Volkswagen Accelerates Profit Target For VW Brand.
Some Investors See This As Over-Ambitious, Others Say Easy.
Volkswagen brought forward the profit target for its VW brand and slashed the number of models and choices it offers to save money.
VW brand’s target of at least a 6 per cent profit margin has been shortened to 2022 from 2025. Last year VW brand margin was 4.1 per cent. The target for 2020 is between four and 5 per cent.
The Volkswagen Group includes its own VW nameplate, and brands like Skoda and SEAT which make their own versions of the same vehicles. Volkswagen also includes upmarket brands like Audi, Porsche and Lamborghini.
Investment bank Nord LB of Germany thinks this is a bit optimistic.
“The achievability of the newly issued targets of the VW brand of a margin of at least 6 per cent (brought forward) until the year 2022 stands in the stars,” said Nord LB analyst Frank Schwope.
“(There are) too many imponderables in the global situation such as punitive tariffs, (the need to invest huge sums in) electric mobility and market weakness,” Schwope said.
VW told a press conference it needed to raise profits to finance the development of future technologies. To improve efficiency it would also streamline the model portfolio and the number of variants produced. In Europe, VW brand will discontinue 25 per cent of the engine-transmission choices with low customer demand in the coming model year.
“We must force the pace of our transformation and become more efficient and agile. We cannot let up in our efforts and must realize further substantial improvements. What we have achieved so far is still not enough,” said Ralf Brandstaetter, VW brand’s Chief Operating Officer.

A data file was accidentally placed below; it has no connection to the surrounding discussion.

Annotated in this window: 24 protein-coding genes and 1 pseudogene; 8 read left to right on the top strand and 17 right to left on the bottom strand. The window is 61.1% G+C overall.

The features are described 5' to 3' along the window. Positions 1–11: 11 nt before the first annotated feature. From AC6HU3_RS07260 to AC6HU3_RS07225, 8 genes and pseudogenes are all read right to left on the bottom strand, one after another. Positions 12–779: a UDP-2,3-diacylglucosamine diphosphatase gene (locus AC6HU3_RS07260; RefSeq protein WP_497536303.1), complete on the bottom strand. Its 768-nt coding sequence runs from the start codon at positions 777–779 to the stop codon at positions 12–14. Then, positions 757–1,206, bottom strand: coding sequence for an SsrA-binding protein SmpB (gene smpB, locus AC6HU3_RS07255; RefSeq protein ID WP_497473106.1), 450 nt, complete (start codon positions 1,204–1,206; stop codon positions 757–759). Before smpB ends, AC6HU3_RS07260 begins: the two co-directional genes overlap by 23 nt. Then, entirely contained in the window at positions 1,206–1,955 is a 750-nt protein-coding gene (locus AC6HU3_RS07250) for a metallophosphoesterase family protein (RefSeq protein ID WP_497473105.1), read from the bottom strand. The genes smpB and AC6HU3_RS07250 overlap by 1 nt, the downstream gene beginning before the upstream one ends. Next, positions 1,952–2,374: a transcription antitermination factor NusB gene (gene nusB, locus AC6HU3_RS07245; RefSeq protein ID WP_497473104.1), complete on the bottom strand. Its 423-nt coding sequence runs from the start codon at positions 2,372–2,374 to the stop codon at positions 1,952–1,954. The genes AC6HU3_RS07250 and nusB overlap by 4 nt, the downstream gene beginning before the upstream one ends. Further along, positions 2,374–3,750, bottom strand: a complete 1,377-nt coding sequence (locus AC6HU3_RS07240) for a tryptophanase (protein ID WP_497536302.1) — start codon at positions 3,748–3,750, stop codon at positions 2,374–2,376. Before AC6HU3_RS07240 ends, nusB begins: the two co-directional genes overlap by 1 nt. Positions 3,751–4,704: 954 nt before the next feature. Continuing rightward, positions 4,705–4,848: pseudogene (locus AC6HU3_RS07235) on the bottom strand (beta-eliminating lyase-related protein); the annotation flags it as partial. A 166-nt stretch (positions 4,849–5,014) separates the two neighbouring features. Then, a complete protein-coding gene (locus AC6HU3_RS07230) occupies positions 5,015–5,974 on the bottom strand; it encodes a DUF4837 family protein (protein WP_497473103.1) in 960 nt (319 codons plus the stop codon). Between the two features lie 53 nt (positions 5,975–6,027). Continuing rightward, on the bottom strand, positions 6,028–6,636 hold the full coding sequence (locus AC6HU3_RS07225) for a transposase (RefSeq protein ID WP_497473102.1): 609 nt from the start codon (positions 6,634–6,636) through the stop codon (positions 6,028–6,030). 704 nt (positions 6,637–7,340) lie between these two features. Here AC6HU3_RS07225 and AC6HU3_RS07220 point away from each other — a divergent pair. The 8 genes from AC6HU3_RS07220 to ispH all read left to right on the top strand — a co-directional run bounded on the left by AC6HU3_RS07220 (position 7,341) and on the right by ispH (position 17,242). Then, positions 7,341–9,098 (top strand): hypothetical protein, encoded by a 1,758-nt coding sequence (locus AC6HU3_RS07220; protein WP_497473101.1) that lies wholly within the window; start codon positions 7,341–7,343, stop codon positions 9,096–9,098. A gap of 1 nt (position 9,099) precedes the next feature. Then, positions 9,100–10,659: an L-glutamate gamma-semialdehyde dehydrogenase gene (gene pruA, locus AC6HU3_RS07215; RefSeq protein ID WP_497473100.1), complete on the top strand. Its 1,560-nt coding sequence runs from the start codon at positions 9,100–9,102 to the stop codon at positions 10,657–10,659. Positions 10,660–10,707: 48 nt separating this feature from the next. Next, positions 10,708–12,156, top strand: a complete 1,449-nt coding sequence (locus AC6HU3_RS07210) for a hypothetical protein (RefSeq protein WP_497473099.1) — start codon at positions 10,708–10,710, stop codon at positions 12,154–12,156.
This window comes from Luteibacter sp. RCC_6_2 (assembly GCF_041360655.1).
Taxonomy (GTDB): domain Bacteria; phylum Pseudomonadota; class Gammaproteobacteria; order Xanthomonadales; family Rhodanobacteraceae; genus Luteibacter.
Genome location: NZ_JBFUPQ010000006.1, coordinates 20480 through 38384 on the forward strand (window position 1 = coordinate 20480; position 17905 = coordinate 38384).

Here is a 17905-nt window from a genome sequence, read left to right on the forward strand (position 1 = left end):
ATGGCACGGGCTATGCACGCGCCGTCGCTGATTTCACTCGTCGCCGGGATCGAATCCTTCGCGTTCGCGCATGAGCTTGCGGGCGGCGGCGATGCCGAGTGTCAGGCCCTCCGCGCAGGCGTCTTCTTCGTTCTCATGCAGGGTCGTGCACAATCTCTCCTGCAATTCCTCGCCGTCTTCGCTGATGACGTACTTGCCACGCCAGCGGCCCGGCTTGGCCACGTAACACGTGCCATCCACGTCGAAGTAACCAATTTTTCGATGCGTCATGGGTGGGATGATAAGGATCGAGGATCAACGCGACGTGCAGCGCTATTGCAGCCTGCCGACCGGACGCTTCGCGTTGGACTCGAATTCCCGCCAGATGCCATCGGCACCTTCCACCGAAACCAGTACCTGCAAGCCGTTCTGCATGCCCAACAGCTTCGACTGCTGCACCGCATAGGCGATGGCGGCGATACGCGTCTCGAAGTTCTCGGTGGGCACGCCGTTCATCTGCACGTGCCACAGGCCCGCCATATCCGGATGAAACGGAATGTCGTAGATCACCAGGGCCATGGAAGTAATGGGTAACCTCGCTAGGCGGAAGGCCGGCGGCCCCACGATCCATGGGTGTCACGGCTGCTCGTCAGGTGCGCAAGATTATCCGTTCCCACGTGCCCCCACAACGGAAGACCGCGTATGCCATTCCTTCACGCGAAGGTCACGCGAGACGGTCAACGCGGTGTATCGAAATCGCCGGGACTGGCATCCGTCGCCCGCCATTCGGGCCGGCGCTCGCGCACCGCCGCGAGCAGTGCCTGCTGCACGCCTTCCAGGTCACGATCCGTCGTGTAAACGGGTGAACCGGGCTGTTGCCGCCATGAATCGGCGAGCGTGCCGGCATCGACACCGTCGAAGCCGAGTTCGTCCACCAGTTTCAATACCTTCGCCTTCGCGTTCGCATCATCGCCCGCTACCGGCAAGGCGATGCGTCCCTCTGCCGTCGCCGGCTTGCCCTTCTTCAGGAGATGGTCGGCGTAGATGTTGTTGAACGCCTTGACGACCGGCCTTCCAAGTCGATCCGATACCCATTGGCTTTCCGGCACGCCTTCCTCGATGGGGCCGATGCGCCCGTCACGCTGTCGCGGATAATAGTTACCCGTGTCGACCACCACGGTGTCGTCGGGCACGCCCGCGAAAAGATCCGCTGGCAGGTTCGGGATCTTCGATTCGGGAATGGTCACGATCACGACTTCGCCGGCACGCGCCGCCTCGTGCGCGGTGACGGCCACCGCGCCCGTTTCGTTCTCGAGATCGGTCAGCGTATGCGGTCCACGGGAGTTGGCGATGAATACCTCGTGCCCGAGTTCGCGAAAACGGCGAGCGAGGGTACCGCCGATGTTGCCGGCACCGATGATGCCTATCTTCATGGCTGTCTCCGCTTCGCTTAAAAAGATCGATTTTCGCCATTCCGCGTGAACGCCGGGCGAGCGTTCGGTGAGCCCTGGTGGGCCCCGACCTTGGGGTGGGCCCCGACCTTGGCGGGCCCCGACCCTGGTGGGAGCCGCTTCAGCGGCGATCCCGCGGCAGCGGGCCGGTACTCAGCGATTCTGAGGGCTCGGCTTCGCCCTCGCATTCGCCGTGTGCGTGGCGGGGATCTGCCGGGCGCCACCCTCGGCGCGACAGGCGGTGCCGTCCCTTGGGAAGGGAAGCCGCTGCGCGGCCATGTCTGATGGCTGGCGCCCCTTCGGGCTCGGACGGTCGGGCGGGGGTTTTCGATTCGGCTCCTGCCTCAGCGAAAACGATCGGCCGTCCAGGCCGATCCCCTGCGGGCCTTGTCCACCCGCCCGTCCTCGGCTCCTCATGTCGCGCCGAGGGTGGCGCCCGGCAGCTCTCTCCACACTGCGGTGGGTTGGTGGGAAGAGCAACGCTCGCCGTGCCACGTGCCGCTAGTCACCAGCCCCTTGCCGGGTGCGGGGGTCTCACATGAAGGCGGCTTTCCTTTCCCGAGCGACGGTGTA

The Volkswagen brand will be investing over €11 billion in electric cars, digitalization, autonomous driving and mobility services from 2019 to 2023, of which over €9 billion will be spent on electrification. The VW brand currently has two fully-electric cars in its program. This number will increase to around 20 by 2025, with planned production set at over one million.
VW brand will increase efficiencies by increasing the use of its production engineering method, the so-called Modular Transverse Toolkit. Currently, approximately 60 per cent of the conventional models are based on the Modular Transverse Toolkit, and this is set to increase to around 80 per cent by 2020.
Investment researcher Evercore ISI has long believed that VW’s sprawling empire was hugely inefficient, and big rewards would be forthcoming if the problems were tackled.
“At times when most companies struggle to keep profitability stable, VW sticks to its ambition to drive margins higher. We don’t regard this as a heroic exercise. This is rather what we expect from VW’s management team given decades of unprecedented cost and FCF (free cash flow) mismanagement and the resulting opportunity VW has,” Evercore ISI analyst Arndt Ellinghorst said.
Ellinghorst said he expects VW brand to reach the 6 per cent target even earlier, in 2020, with 4 per cent in 2018.
“Given its global reach, brand equity and the largest R&D/capex pool of any (manufacturer), VW can start to dominate the industry if it executes well over the coming five years. If it doesn’t, it will struggle to deal with the transition away from traditional car manufacturing,” Ellinghorst said.
Despite its upbeat message, VW still has the “dieselgate” scandal clouding its outlook. The scandal has cost the VW group around €30 billion, and Nord LB’s Schwope expects liabilities of between €10 and €20 billion remain outstanding in the form of fines, investor and consumer actions.
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